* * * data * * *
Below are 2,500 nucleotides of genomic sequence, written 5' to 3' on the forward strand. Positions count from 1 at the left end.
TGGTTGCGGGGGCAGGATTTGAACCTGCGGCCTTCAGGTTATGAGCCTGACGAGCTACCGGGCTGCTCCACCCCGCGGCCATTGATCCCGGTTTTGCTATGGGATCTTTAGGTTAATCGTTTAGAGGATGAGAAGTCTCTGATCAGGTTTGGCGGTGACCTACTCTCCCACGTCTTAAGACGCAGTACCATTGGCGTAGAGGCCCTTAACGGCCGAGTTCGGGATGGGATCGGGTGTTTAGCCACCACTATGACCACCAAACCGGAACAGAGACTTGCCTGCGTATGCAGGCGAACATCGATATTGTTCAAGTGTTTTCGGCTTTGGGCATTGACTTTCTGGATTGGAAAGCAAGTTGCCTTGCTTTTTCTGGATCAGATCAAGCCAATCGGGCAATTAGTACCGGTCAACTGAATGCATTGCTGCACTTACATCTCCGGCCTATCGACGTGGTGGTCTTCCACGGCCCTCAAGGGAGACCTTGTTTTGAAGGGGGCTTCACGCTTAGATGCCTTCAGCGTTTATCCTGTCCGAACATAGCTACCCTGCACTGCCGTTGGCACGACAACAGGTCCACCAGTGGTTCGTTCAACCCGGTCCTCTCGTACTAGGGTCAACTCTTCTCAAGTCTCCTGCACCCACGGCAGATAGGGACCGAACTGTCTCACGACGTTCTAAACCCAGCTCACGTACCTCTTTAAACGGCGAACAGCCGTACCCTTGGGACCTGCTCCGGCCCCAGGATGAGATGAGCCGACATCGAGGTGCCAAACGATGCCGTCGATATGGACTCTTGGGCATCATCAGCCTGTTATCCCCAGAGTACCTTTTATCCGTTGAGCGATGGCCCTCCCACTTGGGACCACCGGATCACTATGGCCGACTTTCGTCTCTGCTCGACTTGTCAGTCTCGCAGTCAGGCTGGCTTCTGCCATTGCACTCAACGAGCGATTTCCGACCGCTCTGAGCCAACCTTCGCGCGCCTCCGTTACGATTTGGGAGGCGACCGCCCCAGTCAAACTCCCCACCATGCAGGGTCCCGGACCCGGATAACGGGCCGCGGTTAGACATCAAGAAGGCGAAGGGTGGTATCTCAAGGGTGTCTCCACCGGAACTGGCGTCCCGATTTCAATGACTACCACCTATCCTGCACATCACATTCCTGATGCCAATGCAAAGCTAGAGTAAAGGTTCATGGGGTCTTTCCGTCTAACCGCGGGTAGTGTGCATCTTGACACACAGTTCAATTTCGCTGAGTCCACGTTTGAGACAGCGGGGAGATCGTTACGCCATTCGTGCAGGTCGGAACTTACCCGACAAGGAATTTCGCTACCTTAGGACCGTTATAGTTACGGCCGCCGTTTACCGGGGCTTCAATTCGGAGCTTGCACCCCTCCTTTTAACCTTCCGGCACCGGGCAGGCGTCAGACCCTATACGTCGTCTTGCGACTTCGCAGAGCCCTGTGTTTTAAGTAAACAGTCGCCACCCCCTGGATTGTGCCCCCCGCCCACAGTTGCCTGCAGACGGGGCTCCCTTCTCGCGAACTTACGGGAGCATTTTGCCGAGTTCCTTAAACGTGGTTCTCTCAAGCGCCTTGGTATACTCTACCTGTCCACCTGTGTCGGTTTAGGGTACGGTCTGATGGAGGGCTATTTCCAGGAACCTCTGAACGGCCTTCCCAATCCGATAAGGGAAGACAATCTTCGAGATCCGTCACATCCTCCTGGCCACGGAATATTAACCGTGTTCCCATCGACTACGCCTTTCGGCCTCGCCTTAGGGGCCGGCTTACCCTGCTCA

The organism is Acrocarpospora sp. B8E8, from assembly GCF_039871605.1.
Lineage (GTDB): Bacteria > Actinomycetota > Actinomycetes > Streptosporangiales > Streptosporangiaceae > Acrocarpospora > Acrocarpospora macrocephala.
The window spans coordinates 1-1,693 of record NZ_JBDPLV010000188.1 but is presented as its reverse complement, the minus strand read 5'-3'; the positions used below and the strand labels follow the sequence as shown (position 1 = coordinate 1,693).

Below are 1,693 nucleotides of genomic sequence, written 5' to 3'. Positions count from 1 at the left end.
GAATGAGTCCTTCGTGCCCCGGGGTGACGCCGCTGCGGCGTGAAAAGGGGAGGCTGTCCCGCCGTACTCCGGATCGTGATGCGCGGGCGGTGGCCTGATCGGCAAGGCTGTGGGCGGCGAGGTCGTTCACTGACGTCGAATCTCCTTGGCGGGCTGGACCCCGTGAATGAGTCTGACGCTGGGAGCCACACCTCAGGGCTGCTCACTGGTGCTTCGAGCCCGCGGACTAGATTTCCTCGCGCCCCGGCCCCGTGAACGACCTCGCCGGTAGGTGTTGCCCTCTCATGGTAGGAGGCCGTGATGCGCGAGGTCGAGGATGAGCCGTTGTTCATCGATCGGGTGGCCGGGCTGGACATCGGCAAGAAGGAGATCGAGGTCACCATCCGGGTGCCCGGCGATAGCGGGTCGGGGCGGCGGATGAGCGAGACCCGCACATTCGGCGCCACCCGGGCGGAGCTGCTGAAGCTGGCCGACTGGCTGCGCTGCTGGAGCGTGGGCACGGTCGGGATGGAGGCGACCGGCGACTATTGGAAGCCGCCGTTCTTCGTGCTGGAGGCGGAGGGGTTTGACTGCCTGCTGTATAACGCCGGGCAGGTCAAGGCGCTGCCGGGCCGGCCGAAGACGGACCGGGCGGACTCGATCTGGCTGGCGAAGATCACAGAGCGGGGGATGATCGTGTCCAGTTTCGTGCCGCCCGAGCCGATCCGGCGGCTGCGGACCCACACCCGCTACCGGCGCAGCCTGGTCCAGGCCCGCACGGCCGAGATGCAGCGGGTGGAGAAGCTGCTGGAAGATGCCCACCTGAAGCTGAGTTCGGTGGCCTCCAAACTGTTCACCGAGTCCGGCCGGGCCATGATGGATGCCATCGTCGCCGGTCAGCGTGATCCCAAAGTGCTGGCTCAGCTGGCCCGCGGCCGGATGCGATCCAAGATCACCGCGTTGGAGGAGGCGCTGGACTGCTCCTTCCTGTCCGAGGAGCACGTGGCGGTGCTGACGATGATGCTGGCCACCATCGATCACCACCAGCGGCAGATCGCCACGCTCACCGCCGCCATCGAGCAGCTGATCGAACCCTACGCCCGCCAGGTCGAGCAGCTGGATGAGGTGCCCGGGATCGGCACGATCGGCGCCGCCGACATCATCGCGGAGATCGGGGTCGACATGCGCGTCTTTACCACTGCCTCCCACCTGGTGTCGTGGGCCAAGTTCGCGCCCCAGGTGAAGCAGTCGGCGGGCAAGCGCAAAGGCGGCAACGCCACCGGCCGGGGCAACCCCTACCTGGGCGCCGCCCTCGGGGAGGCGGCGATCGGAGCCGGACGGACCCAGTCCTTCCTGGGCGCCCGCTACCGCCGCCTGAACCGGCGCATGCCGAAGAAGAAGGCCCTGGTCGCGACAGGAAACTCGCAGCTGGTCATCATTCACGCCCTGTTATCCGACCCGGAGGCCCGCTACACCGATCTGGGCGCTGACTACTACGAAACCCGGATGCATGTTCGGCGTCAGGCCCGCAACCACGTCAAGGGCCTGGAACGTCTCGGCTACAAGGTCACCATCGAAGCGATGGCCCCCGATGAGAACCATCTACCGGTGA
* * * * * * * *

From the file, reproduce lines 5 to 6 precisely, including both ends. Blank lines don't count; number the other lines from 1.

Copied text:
The window spans coordinates 1-1,693 of record NZ_JBDPLV010000188.1 but is presented as its reverse complement, the minus strand read 5'-3'; the positions used below and the strand labels follow the sequence as shown (position 1 = coordinate 1,693).

Below are 1,693 nucleotides of genomic sequence, written 5' to 3'. Positions count from 1 at the left end.